‘Lazy girl jobs’ are trending in rally against burnout culture
“Lazy girl jobs” — a viral term that refers to well-paying, flexible jobs that allow for leisure time — are anything but lazy. Just ask the employees who occupy these types of roles, who tout on social media that they have time to relax on the job and still get their work done.
As antiwork discourse gains momentum across the internet, job seekers and employees are growing tired of being shamed for retaliating against a culture that they say glorifies overworking.
Having accrued more than 18 million views since its emergence on TikTok in mid-May, #lazygirljob — which blew up last week after The Wall Street Journal reported on the concept — is the latest iteration of a viral trend prompting employees to set firmer boundaries at work. Last year, it was ‘quiet quitting,’ a term that denoted working within your set hours and job description without going above and beyond.
And recently, the popularization of concepts like bed rotting, which describes lounging in bed for extended periods of time, and girl dinners, which constitute snack plates in lieu of fully prepped meals, encouraged many online, particularly women, to take reprieve from the burnout that commonly results from societal expectations to always be productive.
At the core of it all, many workers are saying that they are fed up with the notion that wanting to enjoy life makes them bad employees.
“Decentering your 9-to-5 from your identity is so important because if you don’t, then you’re kind of putting your eggs all in one basket that you can’t necessarily control,” said Gabrielle Judge, a self-described “anti work girlboss” and TikTok creator who is credited for coining the term “lazy girl job.” “So it’s like, how can we stay neutral to what’s going on in our jobs, still show up and do them, but maybe it’s not 100% of who we are 24/7?”
Judge, who has been responding to backlash after the phrase went viral last week, said the controversy wasn’t unexpected. She said she had labeled the term satirically to prove the point that compared to traditional hustle-culture mentality, a healthy work-life balance is often viewed as lazy.
One tech recruiter who works a self-proclaimed lazy girl job — at a remote company with a flexible schedule and unlimited paid time off that, she says, people actually use — explained in a TikTok video that her manager trusts her to complete her work regardless of whether she steps out in the middle of the day for a hair appointment.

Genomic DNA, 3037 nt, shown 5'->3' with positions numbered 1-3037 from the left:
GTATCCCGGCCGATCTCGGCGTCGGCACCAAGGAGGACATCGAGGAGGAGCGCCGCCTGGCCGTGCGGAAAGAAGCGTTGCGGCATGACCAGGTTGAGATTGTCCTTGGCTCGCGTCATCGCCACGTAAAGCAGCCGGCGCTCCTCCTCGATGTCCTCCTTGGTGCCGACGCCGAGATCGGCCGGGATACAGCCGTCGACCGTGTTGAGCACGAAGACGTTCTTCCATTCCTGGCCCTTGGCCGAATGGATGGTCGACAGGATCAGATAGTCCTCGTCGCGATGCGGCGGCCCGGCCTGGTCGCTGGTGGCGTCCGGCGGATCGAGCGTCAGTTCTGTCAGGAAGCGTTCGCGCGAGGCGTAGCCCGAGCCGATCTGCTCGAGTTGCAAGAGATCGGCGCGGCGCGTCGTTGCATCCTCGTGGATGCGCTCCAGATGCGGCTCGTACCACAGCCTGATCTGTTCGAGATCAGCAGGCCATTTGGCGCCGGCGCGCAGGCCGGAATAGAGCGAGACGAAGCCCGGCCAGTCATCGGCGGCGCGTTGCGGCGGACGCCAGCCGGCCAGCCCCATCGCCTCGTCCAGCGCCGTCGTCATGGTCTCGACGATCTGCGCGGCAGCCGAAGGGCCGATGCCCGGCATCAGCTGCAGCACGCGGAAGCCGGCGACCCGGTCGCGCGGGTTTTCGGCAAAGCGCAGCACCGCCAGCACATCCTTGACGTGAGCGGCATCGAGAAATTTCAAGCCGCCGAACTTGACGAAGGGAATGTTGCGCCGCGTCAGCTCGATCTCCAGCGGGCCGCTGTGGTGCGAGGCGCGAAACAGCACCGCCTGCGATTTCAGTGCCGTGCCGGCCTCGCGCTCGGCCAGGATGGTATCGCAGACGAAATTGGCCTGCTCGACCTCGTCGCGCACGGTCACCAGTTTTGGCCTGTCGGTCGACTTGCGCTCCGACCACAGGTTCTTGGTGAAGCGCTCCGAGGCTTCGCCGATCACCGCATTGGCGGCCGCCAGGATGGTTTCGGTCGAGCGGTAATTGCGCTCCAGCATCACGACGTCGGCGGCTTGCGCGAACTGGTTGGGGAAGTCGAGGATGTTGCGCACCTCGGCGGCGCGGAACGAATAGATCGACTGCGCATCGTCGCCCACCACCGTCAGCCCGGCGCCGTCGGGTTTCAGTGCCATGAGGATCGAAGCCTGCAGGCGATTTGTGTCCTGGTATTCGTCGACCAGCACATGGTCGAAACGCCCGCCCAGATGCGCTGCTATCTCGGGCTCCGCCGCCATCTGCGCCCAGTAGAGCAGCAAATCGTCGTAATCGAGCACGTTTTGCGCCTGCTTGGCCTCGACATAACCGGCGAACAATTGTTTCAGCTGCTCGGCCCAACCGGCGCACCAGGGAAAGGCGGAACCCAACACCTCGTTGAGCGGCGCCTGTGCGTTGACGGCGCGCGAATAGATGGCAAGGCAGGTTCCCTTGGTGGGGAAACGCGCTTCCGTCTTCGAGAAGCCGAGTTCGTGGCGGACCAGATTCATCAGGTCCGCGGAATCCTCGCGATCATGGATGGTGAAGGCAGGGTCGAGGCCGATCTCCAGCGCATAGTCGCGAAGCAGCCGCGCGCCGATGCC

“There’s nothing lazy about expecting a job that pays you well, gives you good work-life balance and doesn’t overwork you. And no one in a lazy girl job is actually lazy,” she said in the video. “Because the companies who do take care of their employees, sadly, because there are so few of them in the United States, they have really high standards for hiring, so no one is at these companies actually slacking off.”
For many workers, the COVID-19 pandemic triggered a radical shift in priorities as people around the world, especially those who had the means to isolate at home, discovered new passions and a slower pace of life. Corporate jobs pivoting to remote work showed for the first time, and on a massive scale, that flexibility in work was possible without compromising productivity. And now that employees have gotten a taste, they’re refusing to return to old ways.
Danielle Roberts, who calls herself an “anti-career” coach on TikTok, calls this surge in antiwork trends a “mini act of revolution” by workers who feel that their needs continue to go unmet. Shifts toward slower living, she said, are employees’ attempts to take back “whatever control they can.”
… rather than calling the people who are divesting from that system lazy, and telling them that they just need to work harder, we need to talk about why it’s a trend in the first place and go one level deeper.
-Danielle Roberts, who calls herself an “anti-career” coach on TikTok
“People are spending a lot of hours per day doing something that drains them and doesn’t necessarily enhance their quality of life,” Roberts said. “And rather than calling the people who are divesting from that system lazy, and telling them that they just need to work harder, we need to talk about why it’s a trend in the first place and go one level deeper.”
The concept of work-life balance feels like a false dichotomy to Roberts, because it implies that “living” too much must mean somebody doesn’t really care about their work. In reality, she said, living a more enjoyable life enhances work performance by ensuring employees show up more energized and well rested.
“We’ve seen that the 40-hour work week is now outdated. We can produce the same amount of work, if not more work, in a fraction of the time,” she said. “So wanting to keep those butts in seats, and not just for 40 hours, but for 40-plus hours, is just really a means of control. If you hired them, you should trust your employees to do their job and do it well.”
Roberts, who describes herself as a recovering perfectionist and people pleaser, said she spent years of her life trying to prove that she could be the hardest worker at her job before asking herself what she really wanted out of life — and realizing that the hustle culture wasn’t making her happy.
“There is definitely a lot of guilt around it because we’ve been taught to chase these external things: the job title, the salary, the house, the car,” she said. “There’s a lot of unlearning that needs to happen before we can put ourselves in a place of having that strong foundation to understand who we are, what our values are and what we really want out of work.”